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Place blogs pertaining to larger issues than our backyard.

  1. Arts House > Refuge (9 – 10 July 2016)

    • Refuge – Creative preparation for your local Emergency Relief Centre

    In an emergency situation, the home of Arts House – the North Melbourne Town Hall – is one of the City of Melbourne’s eighteen designated Emergency Relief Centres (ERC).

    Over a weekend in July, a flood disaster simulation event will take place where Arts House will host Refuge – a 24-hour artist-lead disaster preparedness rehearsal that will see the North Melbourne Town Hall turned into an actual ERC.

    In an Australian first and over a five-year period, Refuge

    Updated 19th June 2016 at 09:20 PM by Mick Pacholli

    Toorak Times - Socially Aware , World Issues
  2. Narrative as Navigation Through the Self: Isobel Blackthorn’s Asylum

    (‘Narrative as Navigation Through the Self: Isobel Blackthorn’s Asylum by Ness Mercieca wasoriginally published in the October 2015 edition of The Tertangala)

    They say the mind does not create, and that it only cuts and pastes the stimulus it receives from the outside world.

    Author Isobel Blackthorn has a talent for this, in fact, I often get the feeling with her that she is cataloguing my idiosyncrasies. I suspect I am not the only one to suspect this, and that she has an arsenal of our traits and habits to be appropriated for the right character at the right time. It’s the literary skill that brought us Plath’s
  3. St Kilda Festival Sunday 2015 - Main Stage

  4. ASYLUM - a novel in weekly parts

    Not every day an author gives away a whole novel. I had been asked and asked again if I would blog a book-length story and I'm glad I'm doing it. Feedback so far is encouraging. Some readers have formed a reading group to discuss weekly instalments. Start reading the story here and for this week's instalment follow this link.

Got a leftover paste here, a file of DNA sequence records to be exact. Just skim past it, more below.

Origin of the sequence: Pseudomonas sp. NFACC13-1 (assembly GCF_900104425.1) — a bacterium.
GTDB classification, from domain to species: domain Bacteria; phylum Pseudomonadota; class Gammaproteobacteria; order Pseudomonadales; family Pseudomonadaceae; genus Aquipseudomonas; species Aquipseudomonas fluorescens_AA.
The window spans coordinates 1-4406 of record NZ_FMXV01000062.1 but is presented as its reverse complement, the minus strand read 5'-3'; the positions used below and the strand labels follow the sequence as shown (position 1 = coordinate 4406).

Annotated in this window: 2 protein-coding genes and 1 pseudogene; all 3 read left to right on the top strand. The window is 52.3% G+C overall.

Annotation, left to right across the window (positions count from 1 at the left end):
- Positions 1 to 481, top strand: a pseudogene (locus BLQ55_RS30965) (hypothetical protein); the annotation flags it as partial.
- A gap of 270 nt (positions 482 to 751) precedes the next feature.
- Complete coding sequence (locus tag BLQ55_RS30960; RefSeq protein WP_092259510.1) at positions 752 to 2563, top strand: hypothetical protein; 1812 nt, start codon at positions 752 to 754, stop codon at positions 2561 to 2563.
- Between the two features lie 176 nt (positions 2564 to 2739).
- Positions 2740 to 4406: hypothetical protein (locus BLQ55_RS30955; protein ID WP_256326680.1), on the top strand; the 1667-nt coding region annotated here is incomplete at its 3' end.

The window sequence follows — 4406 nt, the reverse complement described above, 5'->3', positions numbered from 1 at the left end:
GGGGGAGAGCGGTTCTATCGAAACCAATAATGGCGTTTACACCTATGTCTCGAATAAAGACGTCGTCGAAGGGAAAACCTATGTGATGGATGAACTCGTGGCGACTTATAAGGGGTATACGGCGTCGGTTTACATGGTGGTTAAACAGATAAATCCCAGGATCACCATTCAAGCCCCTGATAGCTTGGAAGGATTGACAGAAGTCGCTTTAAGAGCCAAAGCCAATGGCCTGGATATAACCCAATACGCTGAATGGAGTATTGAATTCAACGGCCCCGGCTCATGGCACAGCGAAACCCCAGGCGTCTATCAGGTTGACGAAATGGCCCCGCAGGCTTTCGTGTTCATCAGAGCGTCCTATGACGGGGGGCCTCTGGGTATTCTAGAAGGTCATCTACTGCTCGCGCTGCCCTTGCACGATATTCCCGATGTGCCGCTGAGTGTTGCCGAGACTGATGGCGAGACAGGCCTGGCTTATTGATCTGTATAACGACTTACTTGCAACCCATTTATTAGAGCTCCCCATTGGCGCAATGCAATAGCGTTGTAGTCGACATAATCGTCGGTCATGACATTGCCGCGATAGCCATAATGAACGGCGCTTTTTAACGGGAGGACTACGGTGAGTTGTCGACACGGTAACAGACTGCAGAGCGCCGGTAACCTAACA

Here's what people are saying:
    ”Asylum has all my favourite elements: politics, social justice, strong women characters, and an unexpected ending. Impeccably written in clear, succinct, yet sophisticated prose, Asylum is a thoroughly enjoyable read.” – Jasmina Brankovich.
    ”Hurry up with instalment two – I am totally hooked and need ...
  5. Mauritania and curly haired dudes from Harvard

    I woke this morning with Mauritania on my mind. I heard the nation mentioned yesterday and realised I had forgotten where in Africa it was located. I was shocked at this, normally priding myself on knowing more or less where every nation in the world is. I am also motivated in reaction to some neatly curly haired Harvard scholar waxing on the telly last night about how the world is way more peaceful today than it ever has been, that killings are down, down, down and the only reason we may think otherwise is that we are overly influenced by crisis-focused news bulletins. The chap cited his statistics but I remain doubtful. I am always doubtful about ...

    Updated 3rd September 2014 at 06:34 PM by Mick Pacholli

    Tags: feature
    Authors and Contributors , isobelblackthorn , Politics , World Issues
  6. Downhill to Galilee

    BREAKING NEWS FROM THE GREENS: The Abbott Government has just approved Australia’s LARGEST coal mine, two weeks after abolishing the country’s first climate laws. They just don’t get climate change. The coal from Adani’s Carmichael mine would be equivalent to almost one quarter of Australia’s total emissions – a climate disaster! This mega mine would also destroy 20,000 ha of native bushland, use 12 billion litres of Queensland’s groundwater per year and threaten the endangered black-throated finch with extinction. No vision, no heart, definitely no science.

    My response is of course Abbott ...

    Updated 1st September 2014 at 01:08 AM by Mick Pacholli

    Authors and Contributors , isobelblackthorn , Politics , World Issues
  7. Dr Yunupingu's message re-released with permission from his family

    Click image for larger version. 

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    Sadly last year our country lost an inspiring leader who believed in a fairer and more unified Australia. Dr Yunupingu, Yothu Yindi's songwriter and lead singer, leaves an enormous legacy and example to respect and follow.

    The Gumatj man strongly believed that Aboriginal and Torres Strait Islander peoples should be recognised in our nation’s founding document.

    After his death, honouring Yolngu traditions, we removed his video of support and image from our platforms and paid public tribute to this great man and the hope he gave all of us.

    His family has now given their permission for it to be restored to the site to remind all Australians - and eSpecially our